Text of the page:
WellPet Humane

5342 Peachtree Road

Chamblee, GA 30341

Phone: 770-455-1011

 

West Georgia Mobile Vet

Phone: 770-942-4984

Email:  mobilemarseli@yahoo.com

 

West Georgia SPCA

Phone:  770-272-3178

Email:  info@westgeorgiaspca.org

LeeR August 14, 2011 at 05:04 AM
Sarah, I really appreciate your compassion written on Patch every weekend and for that matter, the entire week, for the lives of unfortunate dogs and cats, but I sure would love to see Patch give coverage to struggling families in this economy. There are homeless mothers with children trying to survive right now, not knowing where their next meal comes. My old fashioned Christian teachings tend to make me worry about these difficult times for families. Not knocking you, but if Patch is providing a forum to the community for our pets, I wish it could generate more for people who are really having just as tough of a time as cats and K-9's are having at the pound. These are special historic times. When we get things right for mankind, our pets will prosper off a better human condition.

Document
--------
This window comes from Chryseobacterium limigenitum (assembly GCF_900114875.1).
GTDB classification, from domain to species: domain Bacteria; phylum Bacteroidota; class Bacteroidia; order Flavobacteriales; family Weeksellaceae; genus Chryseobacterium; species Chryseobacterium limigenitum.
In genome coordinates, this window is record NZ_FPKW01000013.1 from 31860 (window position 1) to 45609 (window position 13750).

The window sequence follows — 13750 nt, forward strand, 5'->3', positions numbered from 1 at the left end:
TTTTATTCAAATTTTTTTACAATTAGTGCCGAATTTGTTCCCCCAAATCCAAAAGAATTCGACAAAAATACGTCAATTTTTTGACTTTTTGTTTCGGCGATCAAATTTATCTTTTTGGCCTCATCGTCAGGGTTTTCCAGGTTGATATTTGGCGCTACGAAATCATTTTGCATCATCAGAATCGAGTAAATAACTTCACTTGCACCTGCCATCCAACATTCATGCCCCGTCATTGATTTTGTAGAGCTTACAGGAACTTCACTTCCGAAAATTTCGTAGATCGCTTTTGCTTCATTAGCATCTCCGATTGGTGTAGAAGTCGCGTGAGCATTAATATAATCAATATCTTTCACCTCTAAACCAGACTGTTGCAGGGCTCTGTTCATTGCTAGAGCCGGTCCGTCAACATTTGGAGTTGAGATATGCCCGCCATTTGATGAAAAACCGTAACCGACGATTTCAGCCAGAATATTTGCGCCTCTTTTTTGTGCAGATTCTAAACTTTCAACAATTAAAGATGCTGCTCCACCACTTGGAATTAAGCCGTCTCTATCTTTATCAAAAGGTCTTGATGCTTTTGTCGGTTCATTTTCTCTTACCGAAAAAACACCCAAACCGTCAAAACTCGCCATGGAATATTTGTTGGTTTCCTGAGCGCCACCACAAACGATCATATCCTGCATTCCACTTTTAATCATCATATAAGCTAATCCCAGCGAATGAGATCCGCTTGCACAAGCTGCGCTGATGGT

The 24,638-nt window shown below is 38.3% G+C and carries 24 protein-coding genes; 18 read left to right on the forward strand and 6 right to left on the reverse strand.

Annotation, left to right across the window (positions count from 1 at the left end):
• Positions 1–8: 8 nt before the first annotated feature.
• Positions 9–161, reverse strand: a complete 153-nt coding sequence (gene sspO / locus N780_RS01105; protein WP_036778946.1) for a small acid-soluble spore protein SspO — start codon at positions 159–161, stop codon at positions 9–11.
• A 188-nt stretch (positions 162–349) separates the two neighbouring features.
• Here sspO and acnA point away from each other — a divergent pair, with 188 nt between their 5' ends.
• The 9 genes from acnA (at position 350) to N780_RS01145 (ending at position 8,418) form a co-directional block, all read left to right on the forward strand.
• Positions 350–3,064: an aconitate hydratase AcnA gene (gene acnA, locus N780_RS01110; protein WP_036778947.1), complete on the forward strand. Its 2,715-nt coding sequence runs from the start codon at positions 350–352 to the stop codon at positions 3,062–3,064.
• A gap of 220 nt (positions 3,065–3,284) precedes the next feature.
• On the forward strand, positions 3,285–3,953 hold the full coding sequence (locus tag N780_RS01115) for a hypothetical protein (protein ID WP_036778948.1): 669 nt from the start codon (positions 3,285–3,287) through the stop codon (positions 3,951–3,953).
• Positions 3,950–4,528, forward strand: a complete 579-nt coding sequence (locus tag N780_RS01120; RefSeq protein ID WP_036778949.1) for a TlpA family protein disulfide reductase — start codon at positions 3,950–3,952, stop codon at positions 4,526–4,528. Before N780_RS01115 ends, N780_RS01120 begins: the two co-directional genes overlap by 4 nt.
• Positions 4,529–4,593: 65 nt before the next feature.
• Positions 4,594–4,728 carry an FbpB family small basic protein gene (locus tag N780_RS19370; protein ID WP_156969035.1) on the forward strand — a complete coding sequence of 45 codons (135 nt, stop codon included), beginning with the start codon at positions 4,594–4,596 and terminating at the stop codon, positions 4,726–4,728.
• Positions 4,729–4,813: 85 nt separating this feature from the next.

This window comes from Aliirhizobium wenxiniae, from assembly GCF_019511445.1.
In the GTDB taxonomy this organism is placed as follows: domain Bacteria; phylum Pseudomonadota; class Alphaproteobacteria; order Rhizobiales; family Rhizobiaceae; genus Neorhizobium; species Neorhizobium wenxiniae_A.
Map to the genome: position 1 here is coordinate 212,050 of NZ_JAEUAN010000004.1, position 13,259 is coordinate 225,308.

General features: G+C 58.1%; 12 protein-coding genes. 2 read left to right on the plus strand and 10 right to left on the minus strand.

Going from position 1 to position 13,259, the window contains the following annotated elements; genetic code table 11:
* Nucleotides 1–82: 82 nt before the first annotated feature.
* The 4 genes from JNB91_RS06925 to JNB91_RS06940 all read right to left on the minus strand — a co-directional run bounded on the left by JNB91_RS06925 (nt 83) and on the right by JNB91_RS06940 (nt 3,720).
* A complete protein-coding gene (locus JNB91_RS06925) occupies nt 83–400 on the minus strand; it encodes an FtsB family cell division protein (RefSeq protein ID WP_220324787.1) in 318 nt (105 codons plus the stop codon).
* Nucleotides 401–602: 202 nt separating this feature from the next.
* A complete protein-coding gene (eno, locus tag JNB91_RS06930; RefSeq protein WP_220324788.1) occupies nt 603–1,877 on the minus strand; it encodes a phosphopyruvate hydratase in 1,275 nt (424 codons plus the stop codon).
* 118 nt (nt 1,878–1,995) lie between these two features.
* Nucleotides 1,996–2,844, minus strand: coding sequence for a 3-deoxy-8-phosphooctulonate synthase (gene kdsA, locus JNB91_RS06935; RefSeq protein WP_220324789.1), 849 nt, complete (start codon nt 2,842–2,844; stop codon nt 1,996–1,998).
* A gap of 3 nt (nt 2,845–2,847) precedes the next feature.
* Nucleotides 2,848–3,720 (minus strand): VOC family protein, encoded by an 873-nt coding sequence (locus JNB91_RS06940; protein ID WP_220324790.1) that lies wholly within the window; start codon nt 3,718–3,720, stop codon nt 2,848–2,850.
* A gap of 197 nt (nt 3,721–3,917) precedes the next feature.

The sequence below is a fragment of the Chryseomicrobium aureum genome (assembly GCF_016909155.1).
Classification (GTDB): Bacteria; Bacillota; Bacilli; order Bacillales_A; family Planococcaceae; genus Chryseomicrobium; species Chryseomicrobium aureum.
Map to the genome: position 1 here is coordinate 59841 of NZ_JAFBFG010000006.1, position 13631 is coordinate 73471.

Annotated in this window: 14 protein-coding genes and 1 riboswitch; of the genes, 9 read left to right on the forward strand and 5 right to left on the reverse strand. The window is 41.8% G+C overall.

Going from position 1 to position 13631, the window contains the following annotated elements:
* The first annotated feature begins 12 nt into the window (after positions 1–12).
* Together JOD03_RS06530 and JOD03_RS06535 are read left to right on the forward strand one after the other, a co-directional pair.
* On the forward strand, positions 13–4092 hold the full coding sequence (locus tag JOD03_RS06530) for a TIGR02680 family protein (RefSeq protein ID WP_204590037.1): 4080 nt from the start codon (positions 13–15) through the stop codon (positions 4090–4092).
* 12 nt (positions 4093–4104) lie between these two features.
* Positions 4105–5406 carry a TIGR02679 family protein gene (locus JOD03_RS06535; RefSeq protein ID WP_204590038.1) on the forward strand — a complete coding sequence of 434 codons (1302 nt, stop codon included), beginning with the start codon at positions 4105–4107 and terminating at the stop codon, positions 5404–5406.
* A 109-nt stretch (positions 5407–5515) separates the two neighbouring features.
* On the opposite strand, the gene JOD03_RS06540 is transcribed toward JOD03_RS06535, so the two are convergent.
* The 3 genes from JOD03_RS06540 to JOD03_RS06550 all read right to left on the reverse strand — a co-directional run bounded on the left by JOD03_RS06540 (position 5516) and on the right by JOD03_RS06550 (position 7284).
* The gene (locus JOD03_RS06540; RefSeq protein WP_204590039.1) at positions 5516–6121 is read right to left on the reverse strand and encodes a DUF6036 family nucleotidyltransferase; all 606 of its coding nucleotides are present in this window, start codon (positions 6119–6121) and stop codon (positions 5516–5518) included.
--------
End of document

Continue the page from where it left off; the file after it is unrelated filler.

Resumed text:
Sarah E. Anderson August 14, 2011 at 06:04 AM